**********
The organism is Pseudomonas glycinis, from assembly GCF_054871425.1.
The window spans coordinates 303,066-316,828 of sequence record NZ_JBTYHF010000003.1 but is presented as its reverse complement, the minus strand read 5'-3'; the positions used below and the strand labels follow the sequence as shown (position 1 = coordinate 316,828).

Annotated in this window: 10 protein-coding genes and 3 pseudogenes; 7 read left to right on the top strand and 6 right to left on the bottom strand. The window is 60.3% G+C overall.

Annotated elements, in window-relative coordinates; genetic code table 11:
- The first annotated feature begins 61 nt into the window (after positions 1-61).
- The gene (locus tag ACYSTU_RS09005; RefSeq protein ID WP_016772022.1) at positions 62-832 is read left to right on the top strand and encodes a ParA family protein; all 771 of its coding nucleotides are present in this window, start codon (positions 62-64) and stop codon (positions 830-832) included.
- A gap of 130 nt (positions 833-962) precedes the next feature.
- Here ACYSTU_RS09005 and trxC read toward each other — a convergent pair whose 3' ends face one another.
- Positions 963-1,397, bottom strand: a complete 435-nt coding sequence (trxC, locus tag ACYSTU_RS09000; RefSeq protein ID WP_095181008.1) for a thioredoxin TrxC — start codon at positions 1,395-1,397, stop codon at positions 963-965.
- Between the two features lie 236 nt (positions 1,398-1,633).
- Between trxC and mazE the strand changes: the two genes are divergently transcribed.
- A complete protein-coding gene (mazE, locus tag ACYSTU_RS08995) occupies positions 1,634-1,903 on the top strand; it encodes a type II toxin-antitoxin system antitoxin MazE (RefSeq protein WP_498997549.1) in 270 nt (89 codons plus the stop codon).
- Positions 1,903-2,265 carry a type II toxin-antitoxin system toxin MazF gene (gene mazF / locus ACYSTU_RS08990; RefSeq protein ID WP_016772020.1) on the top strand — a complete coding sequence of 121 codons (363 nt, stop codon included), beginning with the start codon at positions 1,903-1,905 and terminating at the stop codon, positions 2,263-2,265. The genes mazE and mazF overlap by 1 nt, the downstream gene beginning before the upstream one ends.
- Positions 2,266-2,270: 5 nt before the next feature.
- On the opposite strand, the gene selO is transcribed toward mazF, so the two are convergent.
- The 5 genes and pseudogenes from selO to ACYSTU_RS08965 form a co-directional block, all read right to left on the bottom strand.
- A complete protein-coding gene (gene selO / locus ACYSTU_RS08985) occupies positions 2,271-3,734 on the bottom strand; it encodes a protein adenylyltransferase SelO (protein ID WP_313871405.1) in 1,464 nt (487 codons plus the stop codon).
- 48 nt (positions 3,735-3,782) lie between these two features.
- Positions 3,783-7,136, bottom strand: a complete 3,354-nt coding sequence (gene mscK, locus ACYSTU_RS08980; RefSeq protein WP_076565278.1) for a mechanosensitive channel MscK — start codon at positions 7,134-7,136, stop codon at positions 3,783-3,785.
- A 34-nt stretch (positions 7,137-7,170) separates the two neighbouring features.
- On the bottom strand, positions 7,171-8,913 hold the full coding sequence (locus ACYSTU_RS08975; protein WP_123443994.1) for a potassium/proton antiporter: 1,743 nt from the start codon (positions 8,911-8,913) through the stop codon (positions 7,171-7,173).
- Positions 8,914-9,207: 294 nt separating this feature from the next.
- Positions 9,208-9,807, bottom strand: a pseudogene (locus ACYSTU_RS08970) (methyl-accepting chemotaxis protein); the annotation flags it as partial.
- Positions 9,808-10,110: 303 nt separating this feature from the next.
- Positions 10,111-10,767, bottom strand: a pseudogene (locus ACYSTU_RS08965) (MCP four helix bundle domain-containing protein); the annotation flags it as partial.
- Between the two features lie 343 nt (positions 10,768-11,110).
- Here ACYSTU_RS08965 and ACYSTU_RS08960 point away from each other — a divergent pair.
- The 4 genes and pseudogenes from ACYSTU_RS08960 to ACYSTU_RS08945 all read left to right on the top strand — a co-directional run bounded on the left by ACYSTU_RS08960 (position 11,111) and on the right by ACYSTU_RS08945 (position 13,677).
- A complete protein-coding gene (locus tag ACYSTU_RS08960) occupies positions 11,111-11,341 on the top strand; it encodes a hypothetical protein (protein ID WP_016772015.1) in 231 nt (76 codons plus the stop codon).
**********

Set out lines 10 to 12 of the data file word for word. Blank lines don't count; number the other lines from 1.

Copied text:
- Between the two features lie 236 nt (positions 1,398-1,633).
- Between trxC and mazE the strand changes: the two genes are divergently transcribed.
- A complete protein-coding gene (mazE, locus tag ACYSTU_RS08995) occupies positions 1,634-1,903 on the top strand; it encodes a type II toxin-antitoxin system antitoxin MazE (RefSeq protein WP_498997549.1) in 270 nt (89 codons plus the stop codon).